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Teachers College, Columbia University
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Building on a Foundation of Imagination

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Building on a Foundation of Imagination

Student Commencement Speaker Jaymie Stein

To quote Maxine Greene, Professor Emeritus, “By imagining, we are enabled to look at things, to think about things as if they were otherwise.”
In preparing for this ceremony, I had conversations with some of my students. The children were asked, “If you could, what message would you share with the world?” They agreed with Greene when, for example, Ellington, a fourth grader, said, “Use your imagination and let it flow.” Clara said, “Your instinct is your guide and art rules!”
 
I believe that Teachers College, as a place where people come to have meaningful experiences through learning, both as teachers and students, is also a place that has embedded imagination within the foundation of its buildings.
 
Sophie, a third grade student imagines life as it were otherwise when she told me, “We should have three periods of art instead of one” during our dialogue.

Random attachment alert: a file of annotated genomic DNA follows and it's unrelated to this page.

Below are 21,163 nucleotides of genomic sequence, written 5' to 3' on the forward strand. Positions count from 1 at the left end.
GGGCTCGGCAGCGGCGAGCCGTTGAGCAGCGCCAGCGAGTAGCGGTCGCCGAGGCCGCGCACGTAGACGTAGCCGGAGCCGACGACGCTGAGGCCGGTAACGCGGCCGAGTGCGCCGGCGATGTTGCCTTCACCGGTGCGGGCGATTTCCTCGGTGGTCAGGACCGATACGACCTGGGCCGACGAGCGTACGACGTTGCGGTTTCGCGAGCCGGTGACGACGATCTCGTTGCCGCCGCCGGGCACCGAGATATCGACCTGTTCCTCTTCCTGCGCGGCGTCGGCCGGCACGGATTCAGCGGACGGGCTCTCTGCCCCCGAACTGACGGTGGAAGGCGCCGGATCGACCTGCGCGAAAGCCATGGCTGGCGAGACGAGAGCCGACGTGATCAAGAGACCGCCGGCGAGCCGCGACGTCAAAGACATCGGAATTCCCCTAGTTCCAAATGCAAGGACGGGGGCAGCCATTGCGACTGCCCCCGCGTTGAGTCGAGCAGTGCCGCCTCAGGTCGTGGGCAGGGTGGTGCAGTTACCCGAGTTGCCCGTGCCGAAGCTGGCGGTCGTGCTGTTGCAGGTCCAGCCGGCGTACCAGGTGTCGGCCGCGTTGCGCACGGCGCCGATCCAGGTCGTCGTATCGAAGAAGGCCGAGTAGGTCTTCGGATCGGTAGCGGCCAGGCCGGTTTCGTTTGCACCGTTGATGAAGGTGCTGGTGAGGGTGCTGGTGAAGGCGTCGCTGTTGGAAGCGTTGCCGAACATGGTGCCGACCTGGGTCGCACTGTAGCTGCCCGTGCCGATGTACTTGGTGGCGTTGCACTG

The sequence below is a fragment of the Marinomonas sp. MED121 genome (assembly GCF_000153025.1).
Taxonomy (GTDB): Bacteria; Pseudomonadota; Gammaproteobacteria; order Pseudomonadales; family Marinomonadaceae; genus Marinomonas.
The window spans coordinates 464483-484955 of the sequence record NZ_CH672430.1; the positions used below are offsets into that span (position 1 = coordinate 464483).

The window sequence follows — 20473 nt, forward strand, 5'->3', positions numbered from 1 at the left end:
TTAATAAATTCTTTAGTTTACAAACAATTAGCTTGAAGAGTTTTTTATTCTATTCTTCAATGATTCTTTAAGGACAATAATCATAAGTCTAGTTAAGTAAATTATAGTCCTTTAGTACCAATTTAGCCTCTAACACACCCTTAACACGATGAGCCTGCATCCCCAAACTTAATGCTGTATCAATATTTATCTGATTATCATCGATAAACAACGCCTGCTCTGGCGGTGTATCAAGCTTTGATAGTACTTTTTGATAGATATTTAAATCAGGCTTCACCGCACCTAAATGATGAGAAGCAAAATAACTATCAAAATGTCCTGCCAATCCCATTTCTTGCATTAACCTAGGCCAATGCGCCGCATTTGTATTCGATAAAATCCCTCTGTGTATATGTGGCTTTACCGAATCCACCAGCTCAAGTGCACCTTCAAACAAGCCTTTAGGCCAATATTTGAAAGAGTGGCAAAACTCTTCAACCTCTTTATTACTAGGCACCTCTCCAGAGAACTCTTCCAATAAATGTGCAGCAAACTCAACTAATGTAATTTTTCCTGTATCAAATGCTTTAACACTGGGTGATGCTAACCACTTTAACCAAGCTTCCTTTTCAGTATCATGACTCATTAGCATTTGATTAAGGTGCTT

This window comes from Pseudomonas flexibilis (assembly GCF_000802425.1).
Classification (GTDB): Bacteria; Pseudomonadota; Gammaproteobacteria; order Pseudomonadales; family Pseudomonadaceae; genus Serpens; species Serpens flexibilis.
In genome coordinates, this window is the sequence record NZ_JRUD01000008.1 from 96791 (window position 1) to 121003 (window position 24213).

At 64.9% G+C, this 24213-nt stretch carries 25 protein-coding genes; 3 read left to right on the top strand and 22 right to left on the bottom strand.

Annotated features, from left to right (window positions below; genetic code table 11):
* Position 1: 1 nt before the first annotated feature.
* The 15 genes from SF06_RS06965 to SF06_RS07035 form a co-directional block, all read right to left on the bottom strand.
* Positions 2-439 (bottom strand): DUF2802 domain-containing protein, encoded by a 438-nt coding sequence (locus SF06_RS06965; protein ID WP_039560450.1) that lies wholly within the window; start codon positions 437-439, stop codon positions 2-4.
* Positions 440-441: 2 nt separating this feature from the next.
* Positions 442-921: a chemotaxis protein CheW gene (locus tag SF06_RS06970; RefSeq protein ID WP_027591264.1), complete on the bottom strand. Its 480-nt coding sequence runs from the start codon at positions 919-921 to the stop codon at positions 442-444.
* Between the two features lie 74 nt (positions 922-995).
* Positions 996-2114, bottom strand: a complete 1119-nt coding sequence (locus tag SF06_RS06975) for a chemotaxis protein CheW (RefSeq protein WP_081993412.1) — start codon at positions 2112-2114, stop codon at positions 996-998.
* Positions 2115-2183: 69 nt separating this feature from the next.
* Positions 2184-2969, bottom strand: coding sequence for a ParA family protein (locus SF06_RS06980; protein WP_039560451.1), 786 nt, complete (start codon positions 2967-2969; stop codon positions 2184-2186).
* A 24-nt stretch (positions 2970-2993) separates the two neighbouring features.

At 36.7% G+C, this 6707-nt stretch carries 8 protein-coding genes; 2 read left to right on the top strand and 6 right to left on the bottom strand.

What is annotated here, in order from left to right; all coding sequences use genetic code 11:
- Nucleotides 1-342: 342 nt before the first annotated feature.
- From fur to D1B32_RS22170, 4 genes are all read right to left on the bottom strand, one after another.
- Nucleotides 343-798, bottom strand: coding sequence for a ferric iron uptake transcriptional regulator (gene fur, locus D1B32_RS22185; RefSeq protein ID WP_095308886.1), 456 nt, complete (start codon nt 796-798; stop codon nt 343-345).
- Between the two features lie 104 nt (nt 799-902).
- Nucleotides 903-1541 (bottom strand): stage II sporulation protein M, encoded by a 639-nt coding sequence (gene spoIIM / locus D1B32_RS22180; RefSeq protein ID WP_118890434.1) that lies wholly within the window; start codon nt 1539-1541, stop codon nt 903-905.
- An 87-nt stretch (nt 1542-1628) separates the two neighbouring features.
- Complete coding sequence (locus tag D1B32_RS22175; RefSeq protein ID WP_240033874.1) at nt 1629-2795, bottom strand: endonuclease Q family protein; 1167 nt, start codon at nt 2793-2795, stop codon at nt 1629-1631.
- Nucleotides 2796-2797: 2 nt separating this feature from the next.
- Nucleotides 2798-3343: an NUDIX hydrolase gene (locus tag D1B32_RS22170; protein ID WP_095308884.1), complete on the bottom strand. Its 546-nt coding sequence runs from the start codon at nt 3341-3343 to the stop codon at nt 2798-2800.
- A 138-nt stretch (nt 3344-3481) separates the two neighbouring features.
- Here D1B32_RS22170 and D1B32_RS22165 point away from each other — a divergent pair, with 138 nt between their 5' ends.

In my couple of years here, I have witnessed a countless number of people take their photograph with the statue of John Dewey that sits in the hallway upon entering our main entrance. Dewey believed that education must actively engage students in discovery, because learning occurs by doing. He believed in the community. The community was and continues to be at the center of a student’s education here at Teachers College. I work with the Harlem Children’s Zone as an AmeriCorps fellow. It is because of this work combined with theoretical readings and discussions, that Dewey and Greene’s philosophies are carried with me and with my classmates.
 
Sometimes I walk the old hallowed halls at Teachers College, and I imagine quotes on the walls. As Dewey said and I imagine reading on the Zankel hall, “Just as a flower which seems beautiful and has color but no perfume, so are the fruitless words of the person who speaks them but does them not.” People come to Teachers College to make a difference.
 
In closing, I’d like to quote a friend, a nine year old who offers very simple and poignant advice to us new graduates. Salim believes that, “The most important thing that adults can do for children of our world is to love them and show them the ropes.” I believe, that as Teachers College graduates, we have a lot to offer the world. No doubt, we will!
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